Social workers as scapegoats: some reflections on the case of Baby P

The appalling and scandalous treatment of Baby P has struck a chord with many over the last few weeks and media coverage of the story has been ubiquitous.  A prominent tabloid, never one to let facts get in the way of opinions, issued photographs of some of the key players in the case under the malicious headline “Blood on their hands” and urged readers to support its campaign for mass sackings at Haringay council.  Since then the focus of blame has shifted away from front line social workers towards Council leaders and the Director of Children’s Services who has received abusive messages and anonymous death threats against her own children.  In the Court arena it is reported that applications for Care Orders have risen significantly as child protection agencies switch to panic mode with social workers erring on the side of caution in response to the damning headlines.

Social workers have never enjoyed a good press but these latest actions come at the end of a particularly torrid time.  Hard pressed social workers manning (or should that be womanning?) society’s front line against abuse, chaos and cruelty in inner city London have been publicly vilified by self-righteous journalists and politicians insulated against deprivation by their salaries and expense accounts.  What’s more, members of the general public, informed only by slanted reporting and large doses of moral indignation, have been encouraged to join in the fray, so they add their strident voices to the clamour for heads to roll.  Small wonder, then, that one of the social workers involved in the case has confided in her friend that she is so consumed by regret about what has happened to Baby P that she has contemplated suicide and is too afraid to leave the house.  What on earth, one might ask, is going on here and where has all the hatred come from?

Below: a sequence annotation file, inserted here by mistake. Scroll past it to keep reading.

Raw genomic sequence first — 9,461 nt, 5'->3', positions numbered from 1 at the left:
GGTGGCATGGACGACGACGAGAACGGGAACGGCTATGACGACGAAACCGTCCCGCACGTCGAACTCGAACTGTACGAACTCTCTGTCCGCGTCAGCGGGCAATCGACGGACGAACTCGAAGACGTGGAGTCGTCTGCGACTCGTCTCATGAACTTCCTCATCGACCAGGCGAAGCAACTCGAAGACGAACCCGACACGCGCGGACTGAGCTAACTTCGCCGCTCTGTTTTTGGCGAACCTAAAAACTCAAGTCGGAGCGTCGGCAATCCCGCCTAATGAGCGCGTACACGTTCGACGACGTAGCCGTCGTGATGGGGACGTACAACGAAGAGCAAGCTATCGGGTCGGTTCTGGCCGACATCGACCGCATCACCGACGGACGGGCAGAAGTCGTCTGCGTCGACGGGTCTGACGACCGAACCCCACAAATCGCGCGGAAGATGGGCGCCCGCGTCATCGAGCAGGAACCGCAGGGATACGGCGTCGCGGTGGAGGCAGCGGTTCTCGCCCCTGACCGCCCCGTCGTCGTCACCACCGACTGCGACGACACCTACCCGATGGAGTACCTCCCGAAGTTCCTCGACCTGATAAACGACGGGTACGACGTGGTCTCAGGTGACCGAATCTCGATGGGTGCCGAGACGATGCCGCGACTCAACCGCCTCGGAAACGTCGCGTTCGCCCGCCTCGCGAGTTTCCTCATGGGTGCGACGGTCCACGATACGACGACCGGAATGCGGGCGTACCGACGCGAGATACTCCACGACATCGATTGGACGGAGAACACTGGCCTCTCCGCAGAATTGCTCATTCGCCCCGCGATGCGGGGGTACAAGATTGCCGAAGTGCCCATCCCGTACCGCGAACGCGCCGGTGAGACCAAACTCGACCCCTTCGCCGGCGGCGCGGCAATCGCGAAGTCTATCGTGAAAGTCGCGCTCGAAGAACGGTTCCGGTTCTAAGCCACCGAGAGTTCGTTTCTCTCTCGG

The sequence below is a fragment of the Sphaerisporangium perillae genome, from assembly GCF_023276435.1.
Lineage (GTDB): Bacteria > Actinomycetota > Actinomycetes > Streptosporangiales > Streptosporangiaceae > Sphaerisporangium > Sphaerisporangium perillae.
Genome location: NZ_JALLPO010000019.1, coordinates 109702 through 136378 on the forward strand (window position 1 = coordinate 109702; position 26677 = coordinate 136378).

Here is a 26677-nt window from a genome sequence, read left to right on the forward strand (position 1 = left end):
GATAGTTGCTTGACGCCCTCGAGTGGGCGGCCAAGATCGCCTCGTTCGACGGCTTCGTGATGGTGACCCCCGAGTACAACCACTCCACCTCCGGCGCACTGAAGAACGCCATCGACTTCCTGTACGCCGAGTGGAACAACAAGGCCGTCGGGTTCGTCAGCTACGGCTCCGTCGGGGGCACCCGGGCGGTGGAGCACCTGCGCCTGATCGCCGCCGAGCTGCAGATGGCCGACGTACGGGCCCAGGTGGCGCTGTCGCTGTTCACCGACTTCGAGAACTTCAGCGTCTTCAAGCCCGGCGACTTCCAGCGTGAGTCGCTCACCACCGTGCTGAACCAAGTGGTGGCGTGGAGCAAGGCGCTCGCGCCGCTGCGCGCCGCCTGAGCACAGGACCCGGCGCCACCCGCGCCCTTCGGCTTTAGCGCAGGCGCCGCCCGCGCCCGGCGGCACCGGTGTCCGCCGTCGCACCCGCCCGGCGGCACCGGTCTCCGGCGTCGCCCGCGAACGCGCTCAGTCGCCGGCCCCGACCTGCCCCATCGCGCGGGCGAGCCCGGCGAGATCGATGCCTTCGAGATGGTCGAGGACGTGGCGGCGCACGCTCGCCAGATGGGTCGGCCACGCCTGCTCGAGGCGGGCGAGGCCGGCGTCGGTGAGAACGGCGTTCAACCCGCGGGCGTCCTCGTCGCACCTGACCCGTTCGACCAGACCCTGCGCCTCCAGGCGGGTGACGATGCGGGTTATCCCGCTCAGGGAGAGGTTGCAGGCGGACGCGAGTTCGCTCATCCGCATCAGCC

The bad tempered exchange in the House of Commons between our Prime Minister and the Leader of the Opposition should perhaps give us a clue, should we need it, that child protection is an emotive subject with a propensity to arouse the passions of even the most sober of individuals.  It touches us all, especially those of us who are parents, at a deep level and triggers strong reactions – not all of which are consciously processed in the usual way.  We find ourselves becoming angry about a situation over which we have no control and for which we bear no direct responsibility.  One can only suppose that these sorts of strong emotional reactions would, in less liberal times, have been assuaged by public floggings or hangings.  In an advanced, democratic state what should we do with these atavistic responses? Where should we go with our moral outrage?  One hypothesis might be that hapless social workers, always seen as victims, guilty by association with their often feckless, irresponsible and violent clients, are a convenient public scapegoat.  Heaped with opprobrium they are driven out into the wilderness carrying on their backs the sins of society.